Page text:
Monday, June 3, 2019

Review: Phantom of the Opera

Review by Jeremy Lee

This show needs no introduction, whether you’re a musical theatre nerd or casual show goer. Even millennials whose idea of legit musical theatre is Hamilton, The Book of Mormon or Dear Evan Hansen would surely know and love what has been dubbed the world’s most popular musical. And now classic favourite The Phantom of the Opera is back in Singapore, having been playing at the Marina Bay Sands since April courtesy of the folks at Base Entertainment Asia, we can let its lush melodies and gothic stylings enchant us once again.

Arguably Andrew Lloyd Webber’s greatest work, Phantom has won accolades galore, including Tony and Olivier Awards. It’s also the longest-running show in Broadway history, having opened in January 1988 and is still currently running now after more than 30 years. Yup, a baby born on its opening night would be a full-grown adult by now.

But people don’t watch the show for its awards, they watch it for an unparalleled experience; a few hours immersed in the world of the Paris Opera House and the dangerous games of the Phantom. So how does the current production running in Singapore match up?

The good news is what we love about the epic musical is still there -- the hit songs of course, the gorgeous costumes and the dark yet hauntingly beautiful sets (the Phantom’s labyrinth with candles and a pipe organ, the roof of the opera house with a creepy angel watching over proceedings and a forlorn cemetery). The famous chandelier is still there, and it still (spolier alert) plunges at the end of Act 1, though a bit too slowly for my taste -- we’re told that its speed depends on the production and venue.

Nevertheless, while all the good things we have come to love about the show remain there have been some changes. The sets and costumes have been updated, as well as the special effects and technology. (Real theatrical magic is required for The Phantom to vanish in a puff of smoke during the masquerade ball, you know.) Rest assured, though, audiences won’t notice any decline in the wonder and magic of the show.

And what of the performances? Jonathan Roxmouth as the titular Phantom is enchanting and a delight to watch and listen to. A consummate actor indeed, despite his handsome face being tragically covered by a mask and grotesque stage make-up, he conveys the protagonist/antagonist’s magnetic appeal and deadly pathos with just his voice and his body language. One can almost swim in his passion for Christine and his desire for a normal life.

Additionally, Roxmouth makes the role his own by eschewing the breathy yet ethereal vocals of original Phantom Michael Crawford, instead twirling his strong and commanding voice around each luscious note of the score. With his performance, he shows himself to be one of the best Phantoms the world has had the privilege of watching.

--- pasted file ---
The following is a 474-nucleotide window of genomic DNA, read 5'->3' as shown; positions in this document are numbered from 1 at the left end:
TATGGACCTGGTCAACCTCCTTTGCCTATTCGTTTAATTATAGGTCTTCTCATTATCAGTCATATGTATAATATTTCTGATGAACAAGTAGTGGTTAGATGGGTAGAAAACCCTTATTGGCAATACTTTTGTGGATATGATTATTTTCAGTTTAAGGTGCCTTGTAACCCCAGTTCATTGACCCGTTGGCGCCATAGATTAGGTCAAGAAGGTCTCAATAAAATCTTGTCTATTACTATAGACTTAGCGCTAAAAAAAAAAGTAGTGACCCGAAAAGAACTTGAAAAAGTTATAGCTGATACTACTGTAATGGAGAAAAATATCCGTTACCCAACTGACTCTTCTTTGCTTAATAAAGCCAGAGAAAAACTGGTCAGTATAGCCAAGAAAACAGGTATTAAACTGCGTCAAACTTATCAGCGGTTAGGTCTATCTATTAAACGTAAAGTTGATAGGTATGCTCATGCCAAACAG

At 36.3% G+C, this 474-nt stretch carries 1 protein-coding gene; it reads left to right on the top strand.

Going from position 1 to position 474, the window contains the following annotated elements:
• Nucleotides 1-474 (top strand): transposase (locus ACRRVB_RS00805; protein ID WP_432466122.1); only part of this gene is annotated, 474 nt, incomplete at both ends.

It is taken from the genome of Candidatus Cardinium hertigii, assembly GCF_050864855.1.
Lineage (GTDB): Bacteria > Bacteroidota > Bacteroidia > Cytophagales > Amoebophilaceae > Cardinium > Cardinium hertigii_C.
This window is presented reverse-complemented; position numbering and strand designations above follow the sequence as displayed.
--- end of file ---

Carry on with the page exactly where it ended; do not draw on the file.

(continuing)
While Meghan Picerno as Christine looks the part, with her dewy eyes portraying the hapless heroine to a tee. Vocally, however, she doesn’t nail the high notes as effortlessly as you would think Christine would. However, the role is a tough act to follow -- how many can match up to the distinctive voice of original Christine Sarah Brightman?

Matt Leisy as Raoul has a strong, pleasing voice and boyish charm that instantly gives him a rapport with the equally bright-eyed Christine and makes their romance believable. Unsurprisingly, the youthful-looking British-American is more convincing in his scenes romancing Christine than plotting with the owners to bring down the Phantom.

Among the supporting characters, Beverley Chiat stands out as prima donna Carlotta. In a role designed to be the comic relief scene-stealer, Chiat hams it up superbly, with her most raucous scenes as the foil to Christine as they perform in the fictional opera Il Muto (the famous croaking scene) and her snide remarks while rehearsing for Don Juan Triumphant. It’s to her credit that she manages to stand out during these minor scenes, and in fact, her amazing voice, which scales piercing heights with ease, will make the audience wonder how Christine is supposed to be the better singer.

Despite this being the fourth time the Phantom has graced our shores, the quality of the productions that come in and our love for the musical show no signs of diminishing -- the show opened to a roaring crowd, many of whom we suspect have seen the show more than once. The show is running till 8 June, so if you haven’t seen the current run yet, or if you want to catch a repeat performance, there’s limited time left to secure tickets!

Phantom of the Opera runs till 8 June 2019. Tickets are available at SISTIC!